We call on the NTA and the Local Authorities to ensure that detailed traffic related data is regularly collected, which enables comprehensive assessment of all transport projects, but particularly active travel projects. This assessment should be combined with an updating of the Common Appraisal Framework, to ensure that all health, environmental, social and economic benefits are included as part of the assessment process.

3.4.1 Road Safety Data
We fail to understand why the national Road Safety Authority (RSA) has not been included as a data source within this monitoring Chapter 19.  As it stands, road safety data, in particular that related to serious (and minor) injuries, is simply not made available regularly or soon enough.  As a result, while we have seen road deaths generally decrease year on year recently, there has been a concomitant and frightening increase in serious injuries, as highlighted in table 5.1 of the Draft Cycle Network Report. 

The last available comprehensive and  reliable data on serious injuries dates back 5 years to 2017.  This is simply not good enough and must be addressed as it is germane to improved transport, and in particular active travel.

4 – Summary / Conclusion

As stated above gives a broad welcome to this new Draft GDA Transport Strategy, but with certain reservations and major omissions.  Our main points are as follows:

4.1 The Strategy does not address the ongoing problems with project delays, and how the planning process ‘works’.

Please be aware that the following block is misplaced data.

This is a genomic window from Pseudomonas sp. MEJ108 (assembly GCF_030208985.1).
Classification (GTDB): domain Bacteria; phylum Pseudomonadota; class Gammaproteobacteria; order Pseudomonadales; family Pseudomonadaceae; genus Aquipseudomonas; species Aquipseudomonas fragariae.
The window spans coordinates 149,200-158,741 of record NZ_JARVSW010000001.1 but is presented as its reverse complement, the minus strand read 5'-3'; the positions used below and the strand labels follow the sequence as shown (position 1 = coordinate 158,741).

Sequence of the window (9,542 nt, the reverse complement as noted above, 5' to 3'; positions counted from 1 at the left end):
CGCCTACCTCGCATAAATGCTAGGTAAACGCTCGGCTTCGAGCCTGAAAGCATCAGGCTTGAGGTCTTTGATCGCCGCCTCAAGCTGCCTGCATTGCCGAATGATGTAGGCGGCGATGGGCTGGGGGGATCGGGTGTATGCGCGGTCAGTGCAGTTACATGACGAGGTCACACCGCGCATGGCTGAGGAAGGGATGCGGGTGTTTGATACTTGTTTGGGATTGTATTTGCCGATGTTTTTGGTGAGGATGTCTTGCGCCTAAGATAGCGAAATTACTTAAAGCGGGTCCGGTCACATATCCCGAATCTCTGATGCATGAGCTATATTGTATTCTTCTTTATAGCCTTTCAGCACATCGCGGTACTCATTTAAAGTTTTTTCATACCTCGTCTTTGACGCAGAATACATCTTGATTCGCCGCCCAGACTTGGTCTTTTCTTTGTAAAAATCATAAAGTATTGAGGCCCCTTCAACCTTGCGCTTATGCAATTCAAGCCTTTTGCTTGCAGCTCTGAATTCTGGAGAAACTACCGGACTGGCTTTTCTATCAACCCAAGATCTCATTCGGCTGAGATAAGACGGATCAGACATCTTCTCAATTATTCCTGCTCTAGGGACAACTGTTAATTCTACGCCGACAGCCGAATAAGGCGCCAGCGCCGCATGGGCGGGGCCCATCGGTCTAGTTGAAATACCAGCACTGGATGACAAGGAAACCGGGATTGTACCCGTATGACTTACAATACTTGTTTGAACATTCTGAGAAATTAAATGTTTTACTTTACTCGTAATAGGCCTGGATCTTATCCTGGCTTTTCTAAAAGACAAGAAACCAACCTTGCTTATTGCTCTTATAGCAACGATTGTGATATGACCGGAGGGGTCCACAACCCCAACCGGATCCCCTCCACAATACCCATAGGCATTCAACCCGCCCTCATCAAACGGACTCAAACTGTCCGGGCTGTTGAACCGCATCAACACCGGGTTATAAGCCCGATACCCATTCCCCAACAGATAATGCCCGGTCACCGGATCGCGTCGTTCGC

4.2 Trial Projects, as demonstrated during the Covid period need to be addressed long term and put on a legislative footing.

4.3 There are a number of legislative proposals that have the potential to actively support an increase in active travel that have been on the table for a long time and need to be enacted.

4.4 Data gathering and assessment needs to be seriously upgraded, and NTA and Local Authorities ensure that ongoing travel related data is available to ensure rigorous monitoring of Strategy targets, and individual projects.

4.5 The RSA need to be data partners with the NTA, and  the collection, assessment, and publication of road safety statistics needs to improve to ensure road safety issues are addressed with speed. 

4.6 The low target level mode share for cycling by 2042 of 12% is a regression on previous targets 

4.7 There are perceived faults and omissions in the published Draft Cycle Network Plan 2021. seeks to meet with the NTA to begin to address these faults.

4.8 The proposals for a minimum 4 bike places on the new trains  is inadequate in light of EU proposals for 8 bike places, and needs to be upgraded.

4.9 The introduction of clear legislation for PMVs needs to be accelerated, to ensure clarity on usage, and the safety of all road users, in particular active travellers.

4.10 We want to see a clear commitment to the quick introduction of the simple  initiatives proposed in Chapter 10 related to junction design and pedestrian crossings, which can have immediate impact.

Colm Ryder
[email protected]

Phoenix Park Mobility Options – Submission made a submission last week (Fri 12 March 2021) to the Office of Public Works in regard to the proposals outlined in the Phoenix Park Transport and Mobility Options Study.

The Phoenix Park has both major national and international standing, and its appropriate management and development is of great importance to the nation. Overall we give a broad welcome to this study, and its recommendations, and its recognition of the latent demand, and the inescapable arguments for a more sustainable approach to the management of this National Historic Park. The breadth and scope of the report is impressive and much of the detail on the Park and surrounding areas, and the transport landscape contained therein, will be valuable in planning for the future. welcomes the proposed developments outlined in the study, and in particular the concentration and development of sustainable modes of travel, and the proposed rapid implementation of many of the proposals.